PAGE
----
Joanne Dahme — water is in her blood

Joanne Dahme, manager of public affairs for the Philadelphia Water Department, right, speaks with Jamie Wyper, president of the Residents of the Shawmont Valley, at last week's meeting of the civic. Submitted photo — Schuylkill Center

At last Nov. 20’s meeting of the Residents of the Shawmont Valley civic association, the group representing neighbors living in the area down Shawmont Avenue and along Nixon Street and River Road, a group of 25 gathered in Roxborough Church to hear the Philadelphia Water Department talk through its plan for constructing sewers along River Road, a process that, while necessary to protect the Schuylkill River’s quality, will be immensely disruptive to that community.

While the department's head, Commissioner Debra McCarty, was in attendance that night, the meeting was skillfully led by Joanne Dahme, a longtime Roxborough resident who heads the community relations division of the utility. While Philly Water hadn’t met with the residents for more than a year, while they’ve been talking about this project since 2007 and while construction begins in earnest in the spring, the meeting was surprisingly, well, pleasant, considering what’s at stake — the temperature in the room remained happily low, compared to other public meetings many of us have seen.

Hopefully that’s a testament to the ability of Dahme to communicate to those in attendance — her neighbors — that the Water Department will work closely with the neighborhood to mitigate the disruptiveness of the construction. And she admitted — as did McCarty, as well — that that kind of attention represented a sea-change in the department’s operations in the last few decades.

And Dahme should know. Retiring next spring, she has done several stints in the Water Department since 1980, hired back then as a civil engineer fresh out of Villanova, working in construction — I’m guessing she’s a bit of a trailblazer, as women were only then breaking into engineering and construction. (McCarty herself is the city’s first female commissioner, it should be noted.)

“The city was upgrading all three of its treatment plants with federal dollars,” she told me over coffee at Vault and Vine in East Falls. “Philadelphia got funding through the Clean Water Act to renovate its treatment plants, as they were only doing primary treatment back then — we were only removing solids from water.”

That’s one big change in her 30-plus years at Philly Water: all three treatment plants have since been upgraded to secondary treatment, removing solids plus killing bacteria in the water.

“We were still dumping sludge in the ocean back then,” she grimaced. “We’d put it on a barge and dump it 80 miles out in the ocean.” With the Clean Water Act halting that practice, “it's amazing how far we’ve come.”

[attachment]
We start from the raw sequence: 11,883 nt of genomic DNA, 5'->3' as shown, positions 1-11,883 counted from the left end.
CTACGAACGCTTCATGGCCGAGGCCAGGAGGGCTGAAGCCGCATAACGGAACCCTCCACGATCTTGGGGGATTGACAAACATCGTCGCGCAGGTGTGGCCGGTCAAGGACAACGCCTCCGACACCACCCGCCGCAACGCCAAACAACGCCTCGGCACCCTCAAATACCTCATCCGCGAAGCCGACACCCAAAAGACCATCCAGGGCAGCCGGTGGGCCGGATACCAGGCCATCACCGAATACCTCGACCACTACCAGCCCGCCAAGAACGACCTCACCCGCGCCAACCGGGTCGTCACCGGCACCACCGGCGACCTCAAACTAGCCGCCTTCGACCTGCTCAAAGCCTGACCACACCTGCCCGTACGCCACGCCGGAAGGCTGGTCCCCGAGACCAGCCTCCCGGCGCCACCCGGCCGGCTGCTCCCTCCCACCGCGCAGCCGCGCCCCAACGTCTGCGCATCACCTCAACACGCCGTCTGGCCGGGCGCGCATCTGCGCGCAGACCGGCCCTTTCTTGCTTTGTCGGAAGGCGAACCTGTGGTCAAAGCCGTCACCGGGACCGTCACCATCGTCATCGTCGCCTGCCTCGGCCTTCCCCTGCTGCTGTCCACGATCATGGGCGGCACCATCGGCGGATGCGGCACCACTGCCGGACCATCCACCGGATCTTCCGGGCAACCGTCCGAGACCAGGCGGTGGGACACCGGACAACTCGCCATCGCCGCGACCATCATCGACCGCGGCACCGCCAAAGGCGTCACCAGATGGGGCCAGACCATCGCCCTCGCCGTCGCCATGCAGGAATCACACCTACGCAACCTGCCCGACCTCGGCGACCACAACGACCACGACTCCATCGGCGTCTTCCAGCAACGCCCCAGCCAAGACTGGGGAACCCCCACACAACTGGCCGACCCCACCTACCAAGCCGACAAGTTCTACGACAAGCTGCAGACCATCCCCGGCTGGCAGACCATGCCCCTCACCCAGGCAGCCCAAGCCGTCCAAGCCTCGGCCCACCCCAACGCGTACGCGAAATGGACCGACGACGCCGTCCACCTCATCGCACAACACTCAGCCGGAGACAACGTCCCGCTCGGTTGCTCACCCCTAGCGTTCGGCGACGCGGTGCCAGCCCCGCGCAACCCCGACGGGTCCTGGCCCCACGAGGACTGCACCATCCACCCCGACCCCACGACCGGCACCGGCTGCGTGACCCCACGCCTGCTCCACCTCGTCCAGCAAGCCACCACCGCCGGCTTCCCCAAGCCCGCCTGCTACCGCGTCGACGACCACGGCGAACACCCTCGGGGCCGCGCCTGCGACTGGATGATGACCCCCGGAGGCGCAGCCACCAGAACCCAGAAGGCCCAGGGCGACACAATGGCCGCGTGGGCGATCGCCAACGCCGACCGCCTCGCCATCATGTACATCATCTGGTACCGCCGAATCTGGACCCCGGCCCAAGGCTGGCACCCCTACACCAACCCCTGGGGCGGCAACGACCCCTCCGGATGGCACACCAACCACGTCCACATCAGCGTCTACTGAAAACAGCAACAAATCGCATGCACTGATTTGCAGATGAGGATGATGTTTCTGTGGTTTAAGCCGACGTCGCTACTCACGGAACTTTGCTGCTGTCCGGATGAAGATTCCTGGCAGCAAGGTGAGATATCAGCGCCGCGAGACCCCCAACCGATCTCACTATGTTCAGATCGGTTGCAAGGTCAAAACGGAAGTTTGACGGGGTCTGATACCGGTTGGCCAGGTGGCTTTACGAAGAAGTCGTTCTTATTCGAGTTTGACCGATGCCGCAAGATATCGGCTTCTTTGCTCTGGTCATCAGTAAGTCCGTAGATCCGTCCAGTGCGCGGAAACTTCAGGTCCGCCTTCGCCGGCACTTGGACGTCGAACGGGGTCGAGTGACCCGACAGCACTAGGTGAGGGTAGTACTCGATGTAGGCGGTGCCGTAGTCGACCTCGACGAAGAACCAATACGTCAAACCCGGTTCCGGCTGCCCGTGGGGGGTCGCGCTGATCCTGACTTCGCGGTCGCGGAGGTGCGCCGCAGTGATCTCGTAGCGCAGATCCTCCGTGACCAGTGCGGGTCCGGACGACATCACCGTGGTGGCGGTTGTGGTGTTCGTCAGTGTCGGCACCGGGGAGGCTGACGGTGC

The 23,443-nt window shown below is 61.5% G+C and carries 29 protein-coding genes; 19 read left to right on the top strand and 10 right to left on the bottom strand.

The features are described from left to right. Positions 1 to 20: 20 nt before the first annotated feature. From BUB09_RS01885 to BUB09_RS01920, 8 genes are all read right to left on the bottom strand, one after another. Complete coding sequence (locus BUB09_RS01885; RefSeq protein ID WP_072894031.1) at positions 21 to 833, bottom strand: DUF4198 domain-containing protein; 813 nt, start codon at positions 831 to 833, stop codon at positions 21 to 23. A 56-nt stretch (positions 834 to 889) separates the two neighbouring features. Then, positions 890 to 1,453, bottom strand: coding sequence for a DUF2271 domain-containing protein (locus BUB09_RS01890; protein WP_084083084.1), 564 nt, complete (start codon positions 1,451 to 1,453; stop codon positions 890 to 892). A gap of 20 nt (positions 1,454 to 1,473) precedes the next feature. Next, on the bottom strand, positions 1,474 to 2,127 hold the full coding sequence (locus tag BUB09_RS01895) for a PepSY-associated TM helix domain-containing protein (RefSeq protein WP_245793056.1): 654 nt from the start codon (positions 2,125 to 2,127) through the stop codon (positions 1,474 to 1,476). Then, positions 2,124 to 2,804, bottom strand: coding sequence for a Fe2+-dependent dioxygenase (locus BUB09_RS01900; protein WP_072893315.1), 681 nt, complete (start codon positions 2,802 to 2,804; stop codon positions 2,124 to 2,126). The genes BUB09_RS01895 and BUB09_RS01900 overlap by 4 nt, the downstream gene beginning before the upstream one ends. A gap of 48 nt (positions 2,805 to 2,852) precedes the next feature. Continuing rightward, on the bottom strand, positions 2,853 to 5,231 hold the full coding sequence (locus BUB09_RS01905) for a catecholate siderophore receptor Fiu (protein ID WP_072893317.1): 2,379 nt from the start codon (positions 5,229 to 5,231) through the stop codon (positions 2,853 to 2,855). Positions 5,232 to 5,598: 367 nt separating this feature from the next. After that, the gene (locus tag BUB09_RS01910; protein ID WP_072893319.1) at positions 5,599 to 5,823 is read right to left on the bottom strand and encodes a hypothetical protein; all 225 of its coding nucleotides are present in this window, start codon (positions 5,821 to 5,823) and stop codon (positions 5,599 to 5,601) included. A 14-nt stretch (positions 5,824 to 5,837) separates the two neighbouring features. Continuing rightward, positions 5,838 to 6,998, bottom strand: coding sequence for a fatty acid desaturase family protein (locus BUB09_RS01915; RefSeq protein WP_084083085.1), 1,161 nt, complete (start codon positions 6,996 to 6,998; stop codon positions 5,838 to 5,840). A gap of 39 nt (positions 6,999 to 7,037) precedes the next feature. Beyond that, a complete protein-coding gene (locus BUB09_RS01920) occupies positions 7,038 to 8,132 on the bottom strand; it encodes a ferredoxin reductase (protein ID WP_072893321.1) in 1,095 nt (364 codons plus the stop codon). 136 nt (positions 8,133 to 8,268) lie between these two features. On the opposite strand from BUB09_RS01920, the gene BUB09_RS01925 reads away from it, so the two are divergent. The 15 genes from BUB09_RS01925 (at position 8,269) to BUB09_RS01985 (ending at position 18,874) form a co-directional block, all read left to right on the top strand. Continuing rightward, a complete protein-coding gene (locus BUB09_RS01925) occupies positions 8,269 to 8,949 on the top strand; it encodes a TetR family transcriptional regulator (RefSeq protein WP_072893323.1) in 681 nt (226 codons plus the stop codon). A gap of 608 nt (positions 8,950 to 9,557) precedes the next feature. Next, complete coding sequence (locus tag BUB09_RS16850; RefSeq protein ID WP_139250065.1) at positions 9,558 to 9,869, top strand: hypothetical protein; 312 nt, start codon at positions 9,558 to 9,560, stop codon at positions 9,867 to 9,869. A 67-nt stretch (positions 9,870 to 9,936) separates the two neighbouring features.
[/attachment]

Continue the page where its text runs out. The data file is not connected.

She left PWD at one point to get a master’s in journalism and returned to the department — water must be in her blood — to start the public affairs division, which she manages. The department back then “realized we should do some education and engagement.” From a very small group, public affairs has grown to include over 100 employees, 70 alone in its call center handling your phone calls. There's a creative team that does the in-house design of their brochures and signage, a public engagement team for the city’s innovative Green City Clean Waters plan, a community relations team to run public meetings like last Tuesday’s and an education team focusing on programming at the Fairmount Water Works.

That’s a lot of moving parts and “way too many meetings,” she acknowledged.

When she joined PWD in 1980, the focus was very much on what professionals call “point sources,” discrete pipes pumping effluent into the river. To treat pollution, they changed what flows out of individual pipes. Today, she noted, much of the discussion is about “nonpoint source pollution like stormwater,” pollution coming not from pipes anymore but from streets and the land, from everywhere water drains.

“We’ve changed the way we look at stormwater,” she offered.

And more Roxborough residents can talk about stormwater now than ever before because we are directly impacted by storms and erosion from high rainfall, especially during this wet, wet year.

That’s another change.

“We have a great climate change team in place,” she offered. “They are incredible, doing cutting-edge work.”

With climate change intensifying storms — just look at recent deluges in this record-breaking year — the city will have to deal with stormwater differently. And it is, like charging people for stormwater services.

But on the upside, “there has been a rebound in aquatic life,” she reported, “a growth in the species of fish that have come back to our rivers, plus beavers, otters and bald eagles.

"The ecosystem has rebounded,” she concluded, smiling. “The rivers are cleaner than they’ve been in 150 years. But there’s so much more work to be done.”

In addition to her degree in journalism, she’s also holds a master’s in creative writing and has published five young adult novels, including “Contagion,” a historical novel set in the Water Works in 1895 during the typhoid epidemic. She hopes to do more writing but may also be volunteering for PWD.

After retirement, “I’ll likely attend some meetings on behalf of the Water Department.”

Like I said, water is in her blood.

Public servants get a bad rap in this and so many other cities, but Philadelphia — and Roxborough — is lucky to have such a dedicated public servant working tirelessly to protect our drinking water while living with us here in Roxborough. Thanks, Joanne.

Mike Weilbacher directs the Schuylkill Center for Environmental Education in Upper Roxborough, tweets @SCEE Mike and can be reached at

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